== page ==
These big cats (largest in the American continent), are among the fiercest apex predators in the world.
Jaguars Can Roar But Not Purr
According to Discover, jaguars cannot purr like cats. In fact, they’re not the only ones with ability to let our a ferocious roar but not purr; lions, tigers, and leopards can’t purr either.
All of these cats belong to the Panthera genus and are able to produce roars thanks to a ligament taking the place of the epihyal bone within their voice boxes. Because a ligament is flexible, it can be stretched to let these animals belt out a wide range of roars.
Jaguars and Roses
Guess what jaguars have in common with roses? The spots covering jaguars are called rosettes because they resemble the shape of the flower. The difference between a jaguar and a leopard, who both have rosettes, is that jaguar rosettes feature a spot at their center while leopard rosettes do not.
They Live in Unexpected Places
These big cats don’t just reside in jungles. Jaguars can be found across North, Central, and South America. However, that doesn’t mean you’ll run into one during your daily trail run—their numbers are so low that they’re classified as an endangered species.
In 2016, footage of a jaguar roaming the Santa Rita Mountains in Arizona was released that showed the majestic creature in stunning clarity.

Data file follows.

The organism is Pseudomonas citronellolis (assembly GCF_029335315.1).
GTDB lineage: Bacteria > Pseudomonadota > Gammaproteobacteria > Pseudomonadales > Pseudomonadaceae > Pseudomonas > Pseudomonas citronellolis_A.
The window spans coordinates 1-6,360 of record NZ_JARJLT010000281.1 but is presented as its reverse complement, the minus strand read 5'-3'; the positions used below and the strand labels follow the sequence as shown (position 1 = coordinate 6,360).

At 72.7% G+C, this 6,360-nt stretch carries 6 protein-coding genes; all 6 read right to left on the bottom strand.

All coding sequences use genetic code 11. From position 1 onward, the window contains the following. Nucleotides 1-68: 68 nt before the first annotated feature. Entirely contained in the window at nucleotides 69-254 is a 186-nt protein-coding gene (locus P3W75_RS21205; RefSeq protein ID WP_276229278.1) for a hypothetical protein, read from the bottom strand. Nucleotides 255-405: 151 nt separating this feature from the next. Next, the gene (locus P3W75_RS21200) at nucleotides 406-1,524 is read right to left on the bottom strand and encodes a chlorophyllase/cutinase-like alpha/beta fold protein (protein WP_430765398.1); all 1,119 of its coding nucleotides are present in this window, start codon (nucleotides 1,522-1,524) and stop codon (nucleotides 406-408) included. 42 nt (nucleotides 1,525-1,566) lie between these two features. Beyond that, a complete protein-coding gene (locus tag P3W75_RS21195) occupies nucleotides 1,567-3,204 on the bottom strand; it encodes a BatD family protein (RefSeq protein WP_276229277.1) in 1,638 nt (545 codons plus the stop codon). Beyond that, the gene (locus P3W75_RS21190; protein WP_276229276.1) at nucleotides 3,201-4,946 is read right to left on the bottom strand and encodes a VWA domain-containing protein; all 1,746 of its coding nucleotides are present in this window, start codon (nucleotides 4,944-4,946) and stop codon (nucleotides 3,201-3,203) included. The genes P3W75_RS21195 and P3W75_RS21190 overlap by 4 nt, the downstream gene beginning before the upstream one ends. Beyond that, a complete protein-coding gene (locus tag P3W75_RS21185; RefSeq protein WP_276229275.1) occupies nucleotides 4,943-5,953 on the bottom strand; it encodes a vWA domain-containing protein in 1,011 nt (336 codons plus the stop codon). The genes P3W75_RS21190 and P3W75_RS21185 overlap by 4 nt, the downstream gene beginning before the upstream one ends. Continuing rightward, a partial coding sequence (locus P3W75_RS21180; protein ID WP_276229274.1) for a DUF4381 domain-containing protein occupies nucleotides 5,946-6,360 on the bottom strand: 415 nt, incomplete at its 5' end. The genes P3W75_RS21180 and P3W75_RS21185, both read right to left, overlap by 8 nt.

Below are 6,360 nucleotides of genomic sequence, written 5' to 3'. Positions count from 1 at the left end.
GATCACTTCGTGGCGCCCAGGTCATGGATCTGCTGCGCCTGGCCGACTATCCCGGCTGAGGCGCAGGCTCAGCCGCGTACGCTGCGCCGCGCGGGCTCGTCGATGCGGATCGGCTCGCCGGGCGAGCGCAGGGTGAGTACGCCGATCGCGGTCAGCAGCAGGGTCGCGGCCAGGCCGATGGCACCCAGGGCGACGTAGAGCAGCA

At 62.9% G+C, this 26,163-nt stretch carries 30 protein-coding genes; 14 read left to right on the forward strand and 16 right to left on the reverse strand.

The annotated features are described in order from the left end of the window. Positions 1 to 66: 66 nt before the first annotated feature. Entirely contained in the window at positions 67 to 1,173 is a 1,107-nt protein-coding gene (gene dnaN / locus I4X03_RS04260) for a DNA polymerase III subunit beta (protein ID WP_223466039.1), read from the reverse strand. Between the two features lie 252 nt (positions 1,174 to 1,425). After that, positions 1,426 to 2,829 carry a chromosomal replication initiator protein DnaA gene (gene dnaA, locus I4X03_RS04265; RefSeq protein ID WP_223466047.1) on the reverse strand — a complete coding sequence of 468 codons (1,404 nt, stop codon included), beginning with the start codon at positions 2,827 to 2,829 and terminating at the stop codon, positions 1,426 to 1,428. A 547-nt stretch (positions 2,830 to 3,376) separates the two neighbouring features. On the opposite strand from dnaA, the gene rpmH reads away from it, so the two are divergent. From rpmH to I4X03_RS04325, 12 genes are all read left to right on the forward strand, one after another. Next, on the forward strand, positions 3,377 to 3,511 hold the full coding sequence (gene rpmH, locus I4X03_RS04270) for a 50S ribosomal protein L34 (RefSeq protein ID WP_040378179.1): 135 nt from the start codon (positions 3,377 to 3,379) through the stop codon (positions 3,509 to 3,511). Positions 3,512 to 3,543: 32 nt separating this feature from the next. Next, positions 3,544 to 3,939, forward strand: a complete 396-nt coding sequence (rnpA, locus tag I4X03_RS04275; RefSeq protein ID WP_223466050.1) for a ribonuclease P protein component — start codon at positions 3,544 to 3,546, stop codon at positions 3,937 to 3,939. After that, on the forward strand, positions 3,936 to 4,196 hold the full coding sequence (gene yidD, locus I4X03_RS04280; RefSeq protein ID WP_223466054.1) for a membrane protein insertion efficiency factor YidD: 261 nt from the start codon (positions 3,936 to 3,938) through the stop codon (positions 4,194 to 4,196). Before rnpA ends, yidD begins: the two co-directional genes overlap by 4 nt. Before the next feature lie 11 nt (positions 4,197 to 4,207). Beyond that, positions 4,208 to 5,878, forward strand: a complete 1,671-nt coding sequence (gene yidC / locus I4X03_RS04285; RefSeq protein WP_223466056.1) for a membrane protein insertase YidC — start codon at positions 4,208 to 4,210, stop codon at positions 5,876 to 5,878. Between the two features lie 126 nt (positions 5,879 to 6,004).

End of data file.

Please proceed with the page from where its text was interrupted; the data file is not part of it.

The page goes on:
Jaguars Are Great Swimmers
Jaguars dispel the myth that cats don’t like water. These guys are great swimmers and move quite deftly in water, especially when they’re hunting. And jaguars don’t let prey size affect their hunting, as evidenced in the video, the big cats will go after crocodiles among other tough-skinned and shelled animals such as turtles.
In fact, jaguars are apex predators and have no predators of its own in the wild, only humans who have hunted them to near-extinction for their fur.
Black Jaguars Still Exist
Black, or melanistic jaguars are anomalies in the animal kingdom. The creatures get their darker coloring from high melanin levels resulting in darker pigmentation on the skin and fur. Melanistic leopards also exist and look almost identical to black jaguars. Even though black panthers technically don’t exist, melanistic jaguars and leopards usually get mistaken for them.
The Yucatan Times Newsroom